5 most controversial cricket bats ever

Posted by: Cricket Heaven Staff

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Controversial Cricket bats: T20’s specialist Andre Russell surprised a lot of people when he walked out to bat with a piece of black shining willow in a Big Bash match some days back. The bat created a debate in the social media too with many complaining if it is even legal. Well, this is not the first time a cricket bat has been subject to controversy.

Now, Cricket Australia who had earlier cleared the West Indian all-rounder to use it in the game has banned the piece of willow saying “it left spots on the ball.”

“The match officials provided feedback to Cricket Australia that the bat used by Russell left black marks on the match ball,” Big Bash Head Anthony Everard was quoted by BBC.

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“As a result, we have decided to withdraw our approval for Andre to use the bat.

Russell now has gone back to swinging his old bats. In this article, we look at 5 other cricketing bats which created controversies.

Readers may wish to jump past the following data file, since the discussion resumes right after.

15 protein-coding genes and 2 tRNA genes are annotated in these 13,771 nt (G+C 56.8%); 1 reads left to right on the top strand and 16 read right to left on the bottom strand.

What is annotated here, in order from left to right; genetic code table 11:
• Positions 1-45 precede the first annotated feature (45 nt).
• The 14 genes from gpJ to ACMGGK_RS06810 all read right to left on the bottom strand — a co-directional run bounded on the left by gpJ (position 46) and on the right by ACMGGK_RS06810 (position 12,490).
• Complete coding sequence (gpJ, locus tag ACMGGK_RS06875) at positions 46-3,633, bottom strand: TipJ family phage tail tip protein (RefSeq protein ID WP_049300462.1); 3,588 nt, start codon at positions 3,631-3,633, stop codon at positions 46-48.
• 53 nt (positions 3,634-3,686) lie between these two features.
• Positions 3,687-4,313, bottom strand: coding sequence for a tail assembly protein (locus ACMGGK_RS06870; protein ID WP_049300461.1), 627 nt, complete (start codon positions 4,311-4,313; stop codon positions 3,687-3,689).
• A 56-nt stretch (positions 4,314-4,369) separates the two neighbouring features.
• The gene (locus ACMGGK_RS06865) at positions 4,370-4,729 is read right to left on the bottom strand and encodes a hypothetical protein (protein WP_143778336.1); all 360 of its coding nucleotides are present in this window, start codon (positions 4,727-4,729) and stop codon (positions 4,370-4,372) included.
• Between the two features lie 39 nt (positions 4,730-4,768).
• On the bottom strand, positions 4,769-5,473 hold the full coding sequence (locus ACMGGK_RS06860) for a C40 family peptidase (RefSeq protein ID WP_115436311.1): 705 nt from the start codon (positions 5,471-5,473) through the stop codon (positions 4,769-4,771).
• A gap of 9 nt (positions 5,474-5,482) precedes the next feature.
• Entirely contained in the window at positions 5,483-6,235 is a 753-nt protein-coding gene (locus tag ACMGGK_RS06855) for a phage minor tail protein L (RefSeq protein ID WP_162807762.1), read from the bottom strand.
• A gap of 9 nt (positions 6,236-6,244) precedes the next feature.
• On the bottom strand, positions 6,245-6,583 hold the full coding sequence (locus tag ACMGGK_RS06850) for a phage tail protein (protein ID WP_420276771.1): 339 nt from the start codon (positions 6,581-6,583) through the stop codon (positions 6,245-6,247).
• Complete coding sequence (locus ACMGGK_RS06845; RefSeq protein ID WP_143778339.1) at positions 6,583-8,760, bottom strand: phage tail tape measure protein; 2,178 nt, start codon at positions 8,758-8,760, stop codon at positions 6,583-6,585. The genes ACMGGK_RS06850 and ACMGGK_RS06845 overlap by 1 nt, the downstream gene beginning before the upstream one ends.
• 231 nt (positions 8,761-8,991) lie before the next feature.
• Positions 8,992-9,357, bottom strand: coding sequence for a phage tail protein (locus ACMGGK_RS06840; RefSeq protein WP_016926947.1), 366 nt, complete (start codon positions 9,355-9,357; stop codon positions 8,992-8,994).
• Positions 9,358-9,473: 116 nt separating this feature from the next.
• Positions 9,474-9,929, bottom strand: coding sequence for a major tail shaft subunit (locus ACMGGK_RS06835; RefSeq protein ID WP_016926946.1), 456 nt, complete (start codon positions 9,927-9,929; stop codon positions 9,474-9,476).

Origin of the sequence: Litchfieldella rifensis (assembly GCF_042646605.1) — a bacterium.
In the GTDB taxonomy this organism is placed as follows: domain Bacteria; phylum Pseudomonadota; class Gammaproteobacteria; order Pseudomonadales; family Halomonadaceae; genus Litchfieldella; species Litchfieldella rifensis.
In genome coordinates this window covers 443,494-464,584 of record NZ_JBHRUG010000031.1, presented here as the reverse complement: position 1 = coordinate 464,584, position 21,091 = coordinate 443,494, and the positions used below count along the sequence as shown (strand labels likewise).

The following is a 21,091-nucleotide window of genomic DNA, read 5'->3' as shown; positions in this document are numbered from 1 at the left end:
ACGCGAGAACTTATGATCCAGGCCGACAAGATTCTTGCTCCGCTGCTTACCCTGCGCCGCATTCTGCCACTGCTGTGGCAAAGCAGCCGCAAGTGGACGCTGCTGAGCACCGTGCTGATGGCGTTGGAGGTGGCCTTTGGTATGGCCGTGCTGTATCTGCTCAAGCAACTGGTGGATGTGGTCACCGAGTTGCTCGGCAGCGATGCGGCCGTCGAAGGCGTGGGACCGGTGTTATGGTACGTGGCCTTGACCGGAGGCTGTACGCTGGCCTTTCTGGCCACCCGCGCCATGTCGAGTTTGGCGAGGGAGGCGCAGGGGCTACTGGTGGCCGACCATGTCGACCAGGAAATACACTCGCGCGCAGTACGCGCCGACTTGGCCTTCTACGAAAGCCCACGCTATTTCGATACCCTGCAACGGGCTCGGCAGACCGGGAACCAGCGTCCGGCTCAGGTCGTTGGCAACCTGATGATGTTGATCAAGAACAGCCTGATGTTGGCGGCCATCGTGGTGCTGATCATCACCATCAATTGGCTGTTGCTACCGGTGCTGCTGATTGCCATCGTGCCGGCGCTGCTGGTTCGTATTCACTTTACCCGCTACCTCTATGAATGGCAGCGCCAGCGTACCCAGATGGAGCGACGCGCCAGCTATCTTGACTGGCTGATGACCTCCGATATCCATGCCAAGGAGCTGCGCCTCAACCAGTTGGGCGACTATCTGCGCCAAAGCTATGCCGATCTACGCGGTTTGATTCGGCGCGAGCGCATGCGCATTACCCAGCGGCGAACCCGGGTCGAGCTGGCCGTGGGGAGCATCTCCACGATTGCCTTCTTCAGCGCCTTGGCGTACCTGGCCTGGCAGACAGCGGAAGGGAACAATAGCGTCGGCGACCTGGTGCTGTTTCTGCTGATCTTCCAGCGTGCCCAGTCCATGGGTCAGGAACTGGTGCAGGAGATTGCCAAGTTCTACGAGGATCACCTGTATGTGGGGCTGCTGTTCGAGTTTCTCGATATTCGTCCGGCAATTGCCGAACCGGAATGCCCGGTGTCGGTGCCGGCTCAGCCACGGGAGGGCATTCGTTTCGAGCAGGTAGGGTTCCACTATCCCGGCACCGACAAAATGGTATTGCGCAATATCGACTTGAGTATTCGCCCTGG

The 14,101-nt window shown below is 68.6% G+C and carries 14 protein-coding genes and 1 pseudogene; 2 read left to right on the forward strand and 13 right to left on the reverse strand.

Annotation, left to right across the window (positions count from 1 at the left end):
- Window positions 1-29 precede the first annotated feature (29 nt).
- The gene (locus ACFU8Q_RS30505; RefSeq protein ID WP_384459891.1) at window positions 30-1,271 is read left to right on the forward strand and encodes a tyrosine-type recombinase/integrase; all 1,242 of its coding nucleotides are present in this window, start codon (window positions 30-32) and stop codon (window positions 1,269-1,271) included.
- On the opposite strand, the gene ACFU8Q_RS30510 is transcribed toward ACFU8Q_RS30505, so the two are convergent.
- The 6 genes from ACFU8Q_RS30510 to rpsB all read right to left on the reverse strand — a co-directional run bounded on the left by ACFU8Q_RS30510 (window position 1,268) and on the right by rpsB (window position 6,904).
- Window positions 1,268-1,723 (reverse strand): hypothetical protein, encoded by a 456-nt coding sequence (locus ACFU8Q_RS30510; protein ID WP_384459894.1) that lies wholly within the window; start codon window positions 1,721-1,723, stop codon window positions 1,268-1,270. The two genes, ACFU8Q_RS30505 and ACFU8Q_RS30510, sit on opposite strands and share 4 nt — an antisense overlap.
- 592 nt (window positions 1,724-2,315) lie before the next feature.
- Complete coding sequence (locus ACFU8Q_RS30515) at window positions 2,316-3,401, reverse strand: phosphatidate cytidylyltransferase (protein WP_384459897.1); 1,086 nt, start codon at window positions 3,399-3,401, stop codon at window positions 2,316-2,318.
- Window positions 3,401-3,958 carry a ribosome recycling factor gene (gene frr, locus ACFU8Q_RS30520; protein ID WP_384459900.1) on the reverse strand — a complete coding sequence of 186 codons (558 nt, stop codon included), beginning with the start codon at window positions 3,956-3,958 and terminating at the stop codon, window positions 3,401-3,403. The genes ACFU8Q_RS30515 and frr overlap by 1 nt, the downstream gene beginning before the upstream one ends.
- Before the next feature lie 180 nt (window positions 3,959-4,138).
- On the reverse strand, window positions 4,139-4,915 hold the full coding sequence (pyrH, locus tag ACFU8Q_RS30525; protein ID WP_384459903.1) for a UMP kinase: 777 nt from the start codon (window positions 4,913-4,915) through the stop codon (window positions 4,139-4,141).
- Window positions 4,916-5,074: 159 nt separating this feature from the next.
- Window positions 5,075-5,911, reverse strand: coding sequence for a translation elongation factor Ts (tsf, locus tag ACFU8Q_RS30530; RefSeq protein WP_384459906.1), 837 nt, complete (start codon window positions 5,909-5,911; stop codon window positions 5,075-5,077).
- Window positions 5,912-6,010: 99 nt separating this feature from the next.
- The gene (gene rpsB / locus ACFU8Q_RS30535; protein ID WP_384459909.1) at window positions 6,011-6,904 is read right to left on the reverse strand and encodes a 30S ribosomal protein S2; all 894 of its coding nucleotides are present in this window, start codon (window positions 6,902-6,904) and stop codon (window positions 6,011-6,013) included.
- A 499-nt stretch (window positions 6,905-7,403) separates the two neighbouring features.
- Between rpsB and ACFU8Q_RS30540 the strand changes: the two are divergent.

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#5 The monster bat of 1771

Controversial cricket bats monster bat in cricket

An imagination of the 1771 ‘Monster Bat’ incident

This was the first ever instance where a huge controversy arose regarding bat’s size. This incident is of 1771, way before international cricket was played. The event also brought in changes in laws of the size of cricket bats. It was a game between Chertsey and Hambleton, Thomas White came out with a huge bat wide enough to cover the wickets. Reportedly, if Thomas had intentions of blocking every ball, no one could ever get him out. Hambleton players did not have any option but to protest against the use of such a piece of willow and it was led by their fast bowler Brett.

Later Hambleton skipper Richard Nyren signed a petition, which led to a change in the laws Cricket wherein the maximum width of the cricket bat was set at four-and-a-quarter inches. Thomas White’s move though a stroke of genius, was lambasted all around as being unsportsmanlike. Incidentally, Chertsey lost the game by just 1 run as they failed to chase down Hambleton’s 218.

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